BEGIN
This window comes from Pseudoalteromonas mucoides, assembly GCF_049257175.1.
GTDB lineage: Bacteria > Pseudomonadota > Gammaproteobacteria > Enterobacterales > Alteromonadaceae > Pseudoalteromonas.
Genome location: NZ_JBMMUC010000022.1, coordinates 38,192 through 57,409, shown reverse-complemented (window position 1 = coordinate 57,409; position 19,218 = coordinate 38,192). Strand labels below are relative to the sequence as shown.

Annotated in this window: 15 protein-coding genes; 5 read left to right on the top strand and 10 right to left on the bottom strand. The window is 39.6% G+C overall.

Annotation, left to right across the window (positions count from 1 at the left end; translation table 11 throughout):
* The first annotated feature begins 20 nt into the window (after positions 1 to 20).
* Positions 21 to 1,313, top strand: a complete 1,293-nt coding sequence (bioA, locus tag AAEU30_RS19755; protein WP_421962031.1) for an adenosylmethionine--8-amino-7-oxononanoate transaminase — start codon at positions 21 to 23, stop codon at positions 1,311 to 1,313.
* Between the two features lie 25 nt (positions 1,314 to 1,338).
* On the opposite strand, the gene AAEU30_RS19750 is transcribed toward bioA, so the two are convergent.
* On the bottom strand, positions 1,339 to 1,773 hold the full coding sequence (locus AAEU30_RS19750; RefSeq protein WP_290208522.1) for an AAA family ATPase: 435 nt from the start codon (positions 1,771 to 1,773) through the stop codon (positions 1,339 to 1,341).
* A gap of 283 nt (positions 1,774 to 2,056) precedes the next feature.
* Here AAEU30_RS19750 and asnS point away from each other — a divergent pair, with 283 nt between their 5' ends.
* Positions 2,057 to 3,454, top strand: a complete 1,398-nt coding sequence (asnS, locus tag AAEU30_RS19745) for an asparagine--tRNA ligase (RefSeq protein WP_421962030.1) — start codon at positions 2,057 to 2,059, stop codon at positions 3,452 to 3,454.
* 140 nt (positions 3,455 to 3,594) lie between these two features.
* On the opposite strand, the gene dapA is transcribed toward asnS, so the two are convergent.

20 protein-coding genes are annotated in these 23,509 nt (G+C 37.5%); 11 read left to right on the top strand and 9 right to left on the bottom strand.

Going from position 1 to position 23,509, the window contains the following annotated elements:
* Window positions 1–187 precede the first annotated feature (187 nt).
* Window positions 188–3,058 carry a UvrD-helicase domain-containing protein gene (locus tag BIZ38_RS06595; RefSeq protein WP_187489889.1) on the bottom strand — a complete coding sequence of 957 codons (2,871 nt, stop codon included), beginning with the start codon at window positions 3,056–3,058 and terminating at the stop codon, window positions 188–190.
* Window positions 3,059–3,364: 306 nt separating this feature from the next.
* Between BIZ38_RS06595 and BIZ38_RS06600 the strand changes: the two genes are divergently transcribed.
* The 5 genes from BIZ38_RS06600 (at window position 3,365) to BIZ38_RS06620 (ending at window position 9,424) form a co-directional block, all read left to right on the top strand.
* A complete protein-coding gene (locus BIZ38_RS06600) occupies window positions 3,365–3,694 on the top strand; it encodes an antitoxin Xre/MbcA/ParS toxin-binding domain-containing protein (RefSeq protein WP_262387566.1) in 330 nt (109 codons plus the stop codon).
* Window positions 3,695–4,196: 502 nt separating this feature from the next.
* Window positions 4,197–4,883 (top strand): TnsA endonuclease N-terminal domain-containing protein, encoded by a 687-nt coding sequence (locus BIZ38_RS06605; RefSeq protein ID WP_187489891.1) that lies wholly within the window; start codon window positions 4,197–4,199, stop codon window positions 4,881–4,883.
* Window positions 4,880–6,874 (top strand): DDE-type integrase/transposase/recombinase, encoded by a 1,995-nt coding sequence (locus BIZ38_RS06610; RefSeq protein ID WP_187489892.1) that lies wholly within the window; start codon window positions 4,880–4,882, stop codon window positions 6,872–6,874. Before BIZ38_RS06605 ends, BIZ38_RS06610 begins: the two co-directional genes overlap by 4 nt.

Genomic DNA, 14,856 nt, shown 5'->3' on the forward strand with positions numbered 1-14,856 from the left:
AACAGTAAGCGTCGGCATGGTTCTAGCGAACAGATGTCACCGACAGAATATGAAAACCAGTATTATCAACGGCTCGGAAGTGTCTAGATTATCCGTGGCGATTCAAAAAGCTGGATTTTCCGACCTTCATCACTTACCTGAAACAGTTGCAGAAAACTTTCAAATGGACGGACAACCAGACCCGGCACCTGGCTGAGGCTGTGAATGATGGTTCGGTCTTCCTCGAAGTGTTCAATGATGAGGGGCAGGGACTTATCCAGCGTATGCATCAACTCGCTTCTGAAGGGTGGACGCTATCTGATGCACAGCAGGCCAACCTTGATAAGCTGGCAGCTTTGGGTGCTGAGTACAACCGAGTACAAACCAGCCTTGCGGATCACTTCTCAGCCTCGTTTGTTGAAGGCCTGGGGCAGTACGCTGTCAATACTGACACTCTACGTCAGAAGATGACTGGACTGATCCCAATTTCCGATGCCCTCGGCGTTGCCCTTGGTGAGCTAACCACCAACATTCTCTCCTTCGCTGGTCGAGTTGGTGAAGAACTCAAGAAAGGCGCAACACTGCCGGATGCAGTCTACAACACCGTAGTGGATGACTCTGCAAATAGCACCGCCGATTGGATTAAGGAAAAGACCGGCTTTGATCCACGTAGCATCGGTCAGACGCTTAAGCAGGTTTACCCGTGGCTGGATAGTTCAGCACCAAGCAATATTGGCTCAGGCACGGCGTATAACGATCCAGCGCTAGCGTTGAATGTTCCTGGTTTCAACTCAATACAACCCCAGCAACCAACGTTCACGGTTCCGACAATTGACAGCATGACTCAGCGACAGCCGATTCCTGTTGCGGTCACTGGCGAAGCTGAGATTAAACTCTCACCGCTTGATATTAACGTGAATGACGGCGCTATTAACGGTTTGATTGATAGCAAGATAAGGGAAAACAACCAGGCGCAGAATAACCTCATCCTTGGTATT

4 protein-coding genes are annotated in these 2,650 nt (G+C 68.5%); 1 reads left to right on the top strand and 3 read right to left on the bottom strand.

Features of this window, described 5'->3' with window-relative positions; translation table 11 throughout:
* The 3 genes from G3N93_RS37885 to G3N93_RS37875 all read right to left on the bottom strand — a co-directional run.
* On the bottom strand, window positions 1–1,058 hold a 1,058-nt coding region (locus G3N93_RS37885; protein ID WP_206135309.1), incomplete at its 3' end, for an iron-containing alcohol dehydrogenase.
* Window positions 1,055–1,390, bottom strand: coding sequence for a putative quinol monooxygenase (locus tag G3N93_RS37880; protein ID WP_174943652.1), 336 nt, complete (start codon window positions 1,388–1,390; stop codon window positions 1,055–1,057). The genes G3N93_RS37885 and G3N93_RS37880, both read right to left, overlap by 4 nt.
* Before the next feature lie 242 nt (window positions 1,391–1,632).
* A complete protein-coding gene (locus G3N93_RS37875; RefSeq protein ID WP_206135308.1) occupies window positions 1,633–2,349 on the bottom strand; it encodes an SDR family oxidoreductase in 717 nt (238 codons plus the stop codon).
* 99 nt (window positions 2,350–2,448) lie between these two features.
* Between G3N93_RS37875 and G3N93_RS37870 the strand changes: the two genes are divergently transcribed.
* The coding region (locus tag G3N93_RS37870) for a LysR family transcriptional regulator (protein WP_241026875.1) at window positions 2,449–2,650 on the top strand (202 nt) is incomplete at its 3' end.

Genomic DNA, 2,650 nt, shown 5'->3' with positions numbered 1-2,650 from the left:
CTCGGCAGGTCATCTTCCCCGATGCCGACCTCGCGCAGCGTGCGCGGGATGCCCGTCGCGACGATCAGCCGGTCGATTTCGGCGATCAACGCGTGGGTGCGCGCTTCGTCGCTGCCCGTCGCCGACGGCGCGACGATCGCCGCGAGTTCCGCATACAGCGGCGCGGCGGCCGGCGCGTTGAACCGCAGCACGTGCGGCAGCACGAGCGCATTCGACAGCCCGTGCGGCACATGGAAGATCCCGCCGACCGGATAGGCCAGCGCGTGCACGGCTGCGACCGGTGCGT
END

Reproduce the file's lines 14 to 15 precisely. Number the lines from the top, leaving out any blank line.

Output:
* 140 nt (positions 3,455 to 3,594) lie between these two features.
* On the opposite strand, the gene dapA is transcribed toward asnS, so the two are convergent.